So I’m going to go make some stuff. Cookies, perhaps knitted or crocheted goods, hand-made cards I have a kit for and been meaning to make for two years. Scrapbooks. Memories. And I’ll light a candle for the poor soul who got trampled by greedy idiots.

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Responses

  1. Not only did they trample the poor man, they stepped right over him as the cops were giving him CPR.

    Black Friday indeed.

  2. it’s pretty sick… when shopping became combat sport and entertainment i pretty much gave it up. i sit at home and shop on the internet in my underwear when i need to buy a gift…

    not shopping this year. something for mom, something for my kids. making biscotti and some other yummies to share with friends and the rest of the family. it’s just goofy out there…

  3. I can’t remember if it was Betty Friedan or the Transactional Analysis people — maybe both — who observed that women, particularly, often got their most generous “strokes” of approval and recognition for being astute shoppers, from the salespeople themselves, of course, that being how they sell stuff. Meaning that shopping became the most rewarding activity that people could engage in. Of course they were reflecting on the 50s and 60s. But sometimes it does seem that Americans believe they are what they buy and a good bargain or impressive possession is a substitute for an accomplishment.

  4. I like the idea of making something. I’ll have to think about what I can do.

  5. Kym- I believe it has been suggested that you make calendars of your pictures. You can go to that on-line place I think your aunt suggested, or they have kits at office supply stores. Me, I’ll be editing all my Dad’s old VHS tapes onto DVD’s.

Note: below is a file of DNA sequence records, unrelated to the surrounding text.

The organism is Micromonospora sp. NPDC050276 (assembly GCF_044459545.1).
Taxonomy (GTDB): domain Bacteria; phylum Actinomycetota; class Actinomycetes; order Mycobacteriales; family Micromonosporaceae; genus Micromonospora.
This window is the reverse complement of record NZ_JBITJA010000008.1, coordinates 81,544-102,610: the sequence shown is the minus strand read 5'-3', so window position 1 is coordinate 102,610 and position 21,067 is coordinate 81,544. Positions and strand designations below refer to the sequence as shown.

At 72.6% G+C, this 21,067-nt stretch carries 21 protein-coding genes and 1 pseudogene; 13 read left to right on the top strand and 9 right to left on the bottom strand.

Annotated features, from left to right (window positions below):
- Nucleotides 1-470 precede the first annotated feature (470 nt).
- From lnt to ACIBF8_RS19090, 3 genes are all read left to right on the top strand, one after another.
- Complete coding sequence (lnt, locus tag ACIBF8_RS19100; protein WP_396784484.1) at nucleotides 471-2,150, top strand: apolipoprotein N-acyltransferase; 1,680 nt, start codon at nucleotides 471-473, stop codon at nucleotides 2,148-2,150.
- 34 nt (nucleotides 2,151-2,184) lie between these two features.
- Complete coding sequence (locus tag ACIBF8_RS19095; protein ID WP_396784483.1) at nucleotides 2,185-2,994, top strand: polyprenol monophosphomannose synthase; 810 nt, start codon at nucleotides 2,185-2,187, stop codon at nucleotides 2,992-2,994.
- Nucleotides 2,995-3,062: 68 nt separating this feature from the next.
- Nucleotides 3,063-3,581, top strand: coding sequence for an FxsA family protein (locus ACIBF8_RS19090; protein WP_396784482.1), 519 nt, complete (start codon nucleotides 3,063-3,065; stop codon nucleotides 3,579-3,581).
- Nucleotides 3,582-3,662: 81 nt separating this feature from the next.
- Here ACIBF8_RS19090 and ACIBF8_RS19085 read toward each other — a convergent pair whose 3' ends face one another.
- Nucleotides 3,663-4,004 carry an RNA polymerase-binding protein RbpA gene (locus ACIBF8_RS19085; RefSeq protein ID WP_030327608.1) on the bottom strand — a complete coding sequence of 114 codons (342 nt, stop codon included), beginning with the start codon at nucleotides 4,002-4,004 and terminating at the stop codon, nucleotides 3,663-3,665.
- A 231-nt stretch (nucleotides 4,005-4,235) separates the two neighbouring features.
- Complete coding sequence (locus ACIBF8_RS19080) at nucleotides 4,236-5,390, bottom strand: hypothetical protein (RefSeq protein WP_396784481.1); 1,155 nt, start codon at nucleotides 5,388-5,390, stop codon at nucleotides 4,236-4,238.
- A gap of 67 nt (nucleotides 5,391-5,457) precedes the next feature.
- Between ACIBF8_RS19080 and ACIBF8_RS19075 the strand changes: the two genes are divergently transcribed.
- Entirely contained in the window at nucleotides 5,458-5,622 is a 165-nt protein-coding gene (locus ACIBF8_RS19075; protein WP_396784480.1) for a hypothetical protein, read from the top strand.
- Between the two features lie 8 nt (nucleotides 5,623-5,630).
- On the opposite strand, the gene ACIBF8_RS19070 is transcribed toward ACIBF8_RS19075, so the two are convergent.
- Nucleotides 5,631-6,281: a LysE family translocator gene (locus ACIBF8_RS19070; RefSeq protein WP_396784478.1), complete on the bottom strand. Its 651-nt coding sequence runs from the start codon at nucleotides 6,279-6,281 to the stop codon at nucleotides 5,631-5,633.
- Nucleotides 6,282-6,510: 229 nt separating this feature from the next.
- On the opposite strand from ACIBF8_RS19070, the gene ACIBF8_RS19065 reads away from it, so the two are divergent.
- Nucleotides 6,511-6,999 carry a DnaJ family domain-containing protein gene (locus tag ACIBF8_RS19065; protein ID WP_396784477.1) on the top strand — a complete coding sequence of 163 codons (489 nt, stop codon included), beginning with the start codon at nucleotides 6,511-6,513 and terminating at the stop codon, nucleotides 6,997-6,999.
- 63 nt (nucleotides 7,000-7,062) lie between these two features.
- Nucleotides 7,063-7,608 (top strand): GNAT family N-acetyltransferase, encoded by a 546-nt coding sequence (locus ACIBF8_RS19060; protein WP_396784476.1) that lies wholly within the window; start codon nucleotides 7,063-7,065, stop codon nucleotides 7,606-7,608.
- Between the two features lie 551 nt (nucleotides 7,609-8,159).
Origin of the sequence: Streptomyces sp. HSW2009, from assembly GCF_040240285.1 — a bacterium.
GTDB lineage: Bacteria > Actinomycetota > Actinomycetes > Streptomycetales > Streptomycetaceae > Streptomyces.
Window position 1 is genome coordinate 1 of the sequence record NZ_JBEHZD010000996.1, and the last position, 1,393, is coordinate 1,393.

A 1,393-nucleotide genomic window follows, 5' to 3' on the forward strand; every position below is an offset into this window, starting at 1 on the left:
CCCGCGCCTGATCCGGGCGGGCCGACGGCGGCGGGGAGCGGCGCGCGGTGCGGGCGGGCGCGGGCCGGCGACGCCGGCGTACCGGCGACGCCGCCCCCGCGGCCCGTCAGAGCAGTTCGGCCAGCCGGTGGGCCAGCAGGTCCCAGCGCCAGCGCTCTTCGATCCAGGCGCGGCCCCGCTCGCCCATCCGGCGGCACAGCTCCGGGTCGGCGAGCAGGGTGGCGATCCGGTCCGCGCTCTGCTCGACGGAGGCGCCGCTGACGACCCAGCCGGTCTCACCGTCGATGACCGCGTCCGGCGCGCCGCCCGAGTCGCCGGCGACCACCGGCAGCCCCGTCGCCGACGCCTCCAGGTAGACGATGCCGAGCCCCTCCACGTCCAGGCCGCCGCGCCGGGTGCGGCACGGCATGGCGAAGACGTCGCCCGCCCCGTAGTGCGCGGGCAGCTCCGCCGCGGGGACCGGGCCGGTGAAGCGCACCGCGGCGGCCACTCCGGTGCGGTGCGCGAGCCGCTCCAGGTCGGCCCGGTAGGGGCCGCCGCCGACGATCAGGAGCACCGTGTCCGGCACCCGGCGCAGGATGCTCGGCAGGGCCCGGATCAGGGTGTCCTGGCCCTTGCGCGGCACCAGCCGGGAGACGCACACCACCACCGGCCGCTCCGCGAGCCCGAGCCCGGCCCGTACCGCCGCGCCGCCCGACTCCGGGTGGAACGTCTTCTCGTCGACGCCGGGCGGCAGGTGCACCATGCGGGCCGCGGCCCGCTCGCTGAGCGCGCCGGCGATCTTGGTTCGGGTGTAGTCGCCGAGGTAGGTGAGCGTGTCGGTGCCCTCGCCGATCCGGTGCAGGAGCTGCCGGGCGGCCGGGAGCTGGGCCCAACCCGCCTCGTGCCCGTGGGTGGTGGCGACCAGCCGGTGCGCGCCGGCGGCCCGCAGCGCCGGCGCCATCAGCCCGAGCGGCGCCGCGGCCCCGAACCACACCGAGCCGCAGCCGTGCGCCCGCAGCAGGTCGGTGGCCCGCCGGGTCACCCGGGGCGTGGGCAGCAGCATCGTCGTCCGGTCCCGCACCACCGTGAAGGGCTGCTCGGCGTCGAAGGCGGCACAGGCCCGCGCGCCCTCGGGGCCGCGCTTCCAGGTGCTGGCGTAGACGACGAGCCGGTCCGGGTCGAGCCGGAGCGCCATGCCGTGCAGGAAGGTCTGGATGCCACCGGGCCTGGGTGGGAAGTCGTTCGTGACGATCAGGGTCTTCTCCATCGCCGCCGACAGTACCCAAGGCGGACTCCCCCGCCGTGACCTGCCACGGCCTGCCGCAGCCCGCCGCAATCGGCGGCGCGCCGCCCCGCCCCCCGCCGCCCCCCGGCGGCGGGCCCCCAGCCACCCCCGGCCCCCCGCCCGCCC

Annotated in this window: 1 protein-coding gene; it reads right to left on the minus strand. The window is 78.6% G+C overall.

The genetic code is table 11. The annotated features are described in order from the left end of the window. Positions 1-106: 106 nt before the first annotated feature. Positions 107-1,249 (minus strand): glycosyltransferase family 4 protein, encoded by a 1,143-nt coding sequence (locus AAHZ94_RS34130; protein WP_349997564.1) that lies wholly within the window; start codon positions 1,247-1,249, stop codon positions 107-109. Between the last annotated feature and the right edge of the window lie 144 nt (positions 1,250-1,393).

6. I can’t find any that do vertical calendars and all my photos are oriented that way.

    • Hmmm, in that case I would probably design my own. I have some ideas, let me
      get back to you.

  7. I continue to be disgusted by the acquisition mentality of western civilization. People are really just sheep falling all over themselves to acquire the next gadget or trinket dangled in front of them by the marketers.

    One of the most sickening concepts (IMHO) is the one of inventing some useless piece of shit and then “creating a market” for it.

    WTF?

    Why don’t these idiots focus their time and energy addressing real existing need?

    I despise all of the “Hallmark” holidays. They’re just made up excuses in order to create a reason to sell junk to people not smart enough to know better.

    When will people realize that stuff is not what they need to fill up their empty lives?

    That a point has been reached where people involved or present in the trampling death of a store employee are too de-sensitized to the horror of what they’ve done speaks tremendous volumes, don’t you think?

  8. @rob – sadly? they’ll blame the store. the process. the guy who wasn’t smart enough to get out of the way. the “crowd” at the back pushing them forward… no accountability…